On September 24, 2018 the Department of Education (ED) announced the completion of Phase I of its Next Generation Financial Services Environment (NextGen or Solicitation) and listed those firms selected to move forward to bid on Phase II. insideARM wrote about this here. The following firms were selected to bid on the components covering Business Process Operations:
- Edfinancial Services LLC
- General Dynamics Information Technology Inc (GDIT)
- Missouri Higher Education Loan Authority (MOHELA)
- Nelnet Diversified Solutions, LLC
- Oklahoma Student Loan Authority (OSLA)
- Pennsylvania Higher Education Assistance Agency (PHEAA)
- Trellis Company
- Utah Higher Education Assistance Authority (UHEAA)
The announcement also included some material changes to the scope of the Soliciation, which has spawned yet another round (I have dubbed this Chapter 5) of protests regarding an ED Solicitation for federal student loan servicing.
Here is the brief history that describes how we got to Chapter 5
What began in 2009 as a 5-year contract for 17 large (unrestricted) and five small debt collection companies became a contract in 2014 for 11 small companies and a delay for the large firm awards. Eventually, in December 2016 seven large companies received awards, which launched dozens of protests from those who were left out, followed by a re-do, a whittling down to just 2 large companies, then more protests, and then... nothing. No large company awards at all. The whole thing was cancelled. ED’s justification for cancelling was:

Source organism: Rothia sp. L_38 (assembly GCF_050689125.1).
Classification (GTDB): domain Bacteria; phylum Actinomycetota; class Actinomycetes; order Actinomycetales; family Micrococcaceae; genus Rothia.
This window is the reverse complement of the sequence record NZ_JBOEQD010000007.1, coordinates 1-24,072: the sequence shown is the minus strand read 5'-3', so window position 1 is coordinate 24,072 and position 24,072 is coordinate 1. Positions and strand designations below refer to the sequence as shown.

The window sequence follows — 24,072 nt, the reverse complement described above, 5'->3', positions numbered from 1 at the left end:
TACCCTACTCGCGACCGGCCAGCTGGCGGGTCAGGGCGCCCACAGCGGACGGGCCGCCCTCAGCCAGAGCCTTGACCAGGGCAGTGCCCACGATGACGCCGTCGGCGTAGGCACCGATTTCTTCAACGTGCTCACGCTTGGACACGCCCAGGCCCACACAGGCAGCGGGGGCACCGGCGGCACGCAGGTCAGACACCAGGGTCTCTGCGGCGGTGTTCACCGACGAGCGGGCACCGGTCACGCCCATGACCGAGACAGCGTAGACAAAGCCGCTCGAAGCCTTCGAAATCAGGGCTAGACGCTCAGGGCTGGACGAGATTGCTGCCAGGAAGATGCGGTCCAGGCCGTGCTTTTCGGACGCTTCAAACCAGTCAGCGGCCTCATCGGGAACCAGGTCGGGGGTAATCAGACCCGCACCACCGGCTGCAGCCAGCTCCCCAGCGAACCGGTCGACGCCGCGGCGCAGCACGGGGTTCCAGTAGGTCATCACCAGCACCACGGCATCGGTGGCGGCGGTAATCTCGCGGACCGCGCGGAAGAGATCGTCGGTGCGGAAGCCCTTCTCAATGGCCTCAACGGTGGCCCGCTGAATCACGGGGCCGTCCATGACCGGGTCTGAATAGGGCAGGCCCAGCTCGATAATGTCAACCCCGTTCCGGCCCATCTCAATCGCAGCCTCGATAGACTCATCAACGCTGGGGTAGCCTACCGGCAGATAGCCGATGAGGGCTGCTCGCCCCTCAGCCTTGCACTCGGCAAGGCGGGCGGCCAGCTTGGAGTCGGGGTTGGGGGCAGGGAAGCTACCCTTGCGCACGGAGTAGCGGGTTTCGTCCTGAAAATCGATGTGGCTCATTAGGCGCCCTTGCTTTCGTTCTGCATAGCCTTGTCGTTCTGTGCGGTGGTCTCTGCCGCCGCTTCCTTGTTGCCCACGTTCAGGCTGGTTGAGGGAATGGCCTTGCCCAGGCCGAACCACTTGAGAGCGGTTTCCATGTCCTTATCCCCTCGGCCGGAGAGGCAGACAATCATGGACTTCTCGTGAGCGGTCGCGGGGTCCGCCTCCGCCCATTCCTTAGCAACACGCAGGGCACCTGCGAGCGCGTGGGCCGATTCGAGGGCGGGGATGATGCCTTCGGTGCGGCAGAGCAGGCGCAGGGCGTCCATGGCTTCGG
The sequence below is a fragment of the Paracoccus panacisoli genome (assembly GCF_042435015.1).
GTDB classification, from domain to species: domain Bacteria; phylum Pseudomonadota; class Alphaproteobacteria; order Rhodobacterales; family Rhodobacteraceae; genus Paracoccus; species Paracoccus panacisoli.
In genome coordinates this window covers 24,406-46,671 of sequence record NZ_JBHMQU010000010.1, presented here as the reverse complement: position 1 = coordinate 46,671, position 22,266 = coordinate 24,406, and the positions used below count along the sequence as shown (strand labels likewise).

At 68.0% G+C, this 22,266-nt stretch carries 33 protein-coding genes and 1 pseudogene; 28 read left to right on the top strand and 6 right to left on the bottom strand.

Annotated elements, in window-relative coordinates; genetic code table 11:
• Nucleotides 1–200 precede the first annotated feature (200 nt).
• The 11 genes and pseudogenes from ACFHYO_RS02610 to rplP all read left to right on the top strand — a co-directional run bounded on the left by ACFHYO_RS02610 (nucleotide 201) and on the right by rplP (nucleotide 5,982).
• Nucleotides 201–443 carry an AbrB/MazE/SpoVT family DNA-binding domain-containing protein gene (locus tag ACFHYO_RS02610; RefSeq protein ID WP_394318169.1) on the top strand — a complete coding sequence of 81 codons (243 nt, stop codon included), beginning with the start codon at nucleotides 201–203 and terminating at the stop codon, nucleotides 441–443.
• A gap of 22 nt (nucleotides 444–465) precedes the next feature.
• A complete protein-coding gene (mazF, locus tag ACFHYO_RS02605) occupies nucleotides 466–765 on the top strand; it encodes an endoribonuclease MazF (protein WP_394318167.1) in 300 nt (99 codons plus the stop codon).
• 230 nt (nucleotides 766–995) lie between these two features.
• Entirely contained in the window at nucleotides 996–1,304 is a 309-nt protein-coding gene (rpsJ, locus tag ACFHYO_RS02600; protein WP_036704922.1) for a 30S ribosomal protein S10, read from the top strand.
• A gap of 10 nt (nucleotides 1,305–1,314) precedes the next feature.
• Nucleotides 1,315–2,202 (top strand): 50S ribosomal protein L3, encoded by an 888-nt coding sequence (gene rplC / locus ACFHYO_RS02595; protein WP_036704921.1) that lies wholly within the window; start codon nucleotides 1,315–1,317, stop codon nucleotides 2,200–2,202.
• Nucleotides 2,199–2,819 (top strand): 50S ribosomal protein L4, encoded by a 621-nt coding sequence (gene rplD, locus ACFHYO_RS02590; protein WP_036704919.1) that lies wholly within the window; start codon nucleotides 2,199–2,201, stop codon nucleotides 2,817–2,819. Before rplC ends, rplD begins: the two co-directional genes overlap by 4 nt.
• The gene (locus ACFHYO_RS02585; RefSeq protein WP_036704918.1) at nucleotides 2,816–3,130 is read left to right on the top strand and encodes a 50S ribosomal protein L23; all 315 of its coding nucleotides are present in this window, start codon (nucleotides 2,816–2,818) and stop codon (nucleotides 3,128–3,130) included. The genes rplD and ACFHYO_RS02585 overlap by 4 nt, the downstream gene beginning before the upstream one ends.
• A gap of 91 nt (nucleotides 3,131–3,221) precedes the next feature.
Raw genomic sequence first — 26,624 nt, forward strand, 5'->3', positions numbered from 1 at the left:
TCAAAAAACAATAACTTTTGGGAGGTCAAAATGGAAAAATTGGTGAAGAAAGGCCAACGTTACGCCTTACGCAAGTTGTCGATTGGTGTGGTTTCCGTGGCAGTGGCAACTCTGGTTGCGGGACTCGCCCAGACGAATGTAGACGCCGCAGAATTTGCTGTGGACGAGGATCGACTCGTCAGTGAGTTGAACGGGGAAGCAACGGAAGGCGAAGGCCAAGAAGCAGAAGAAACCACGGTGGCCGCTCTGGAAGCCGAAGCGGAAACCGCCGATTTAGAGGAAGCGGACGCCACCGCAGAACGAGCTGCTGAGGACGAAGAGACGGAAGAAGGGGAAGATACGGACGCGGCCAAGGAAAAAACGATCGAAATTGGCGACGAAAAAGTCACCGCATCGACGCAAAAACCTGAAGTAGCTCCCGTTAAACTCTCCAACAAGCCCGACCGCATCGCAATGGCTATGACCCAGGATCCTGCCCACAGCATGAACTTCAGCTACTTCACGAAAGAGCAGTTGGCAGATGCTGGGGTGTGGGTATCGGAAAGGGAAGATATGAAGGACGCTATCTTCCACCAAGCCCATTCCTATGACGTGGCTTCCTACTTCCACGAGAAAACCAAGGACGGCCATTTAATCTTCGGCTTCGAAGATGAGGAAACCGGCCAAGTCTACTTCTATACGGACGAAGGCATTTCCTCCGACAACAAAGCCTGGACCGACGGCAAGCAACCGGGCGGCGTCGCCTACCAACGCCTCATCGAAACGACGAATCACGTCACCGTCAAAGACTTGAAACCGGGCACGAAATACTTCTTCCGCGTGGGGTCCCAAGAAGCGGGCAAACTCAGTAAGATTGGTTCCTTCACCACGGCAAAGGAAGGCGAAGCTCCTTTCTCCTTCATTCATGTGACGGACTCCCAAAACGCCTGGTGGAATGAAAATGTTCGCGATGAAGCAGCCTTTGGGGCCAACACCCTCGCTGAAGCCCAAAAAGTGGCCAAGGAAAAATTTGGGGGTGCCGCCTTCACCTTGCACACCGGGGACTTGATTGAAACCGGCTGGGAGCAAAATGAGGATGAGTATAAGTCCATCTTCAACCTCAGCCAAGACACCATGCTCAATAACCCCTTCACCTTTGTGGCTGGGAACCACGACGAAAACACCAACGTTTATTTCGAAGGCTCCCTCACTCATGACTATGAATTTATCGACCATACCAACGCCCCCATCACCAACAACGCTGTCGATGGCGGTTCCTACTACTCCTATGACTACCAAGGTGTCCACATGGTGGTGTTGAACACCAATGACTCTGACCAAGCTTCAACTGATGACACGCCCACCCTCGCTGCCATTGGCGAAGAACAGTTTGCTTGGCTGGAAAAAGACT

"The solicitation will be cancelled due to a substantial change in the requirements to perform collection and administrative resolution activities on defaulted Federal student loan debts. In the future, ED plans to significantly enhance its engagement at the 90-day delinquency mark in an effort to help borrowers more effectively manage their Federal student loan debt. ED expects these enhanced outreach efforts to reduce the volume of borrowers that default, improve customer service to delinquent borrowers, and lower overall delinquency levels.”
(A recap with additional detail on the first four chapters is here.)
So, this is where the current NextGen Solicitation comes in. Those who will be on this contract will be the ones to implement the “enhanced servicing” strategies that are meant to reduce defaults.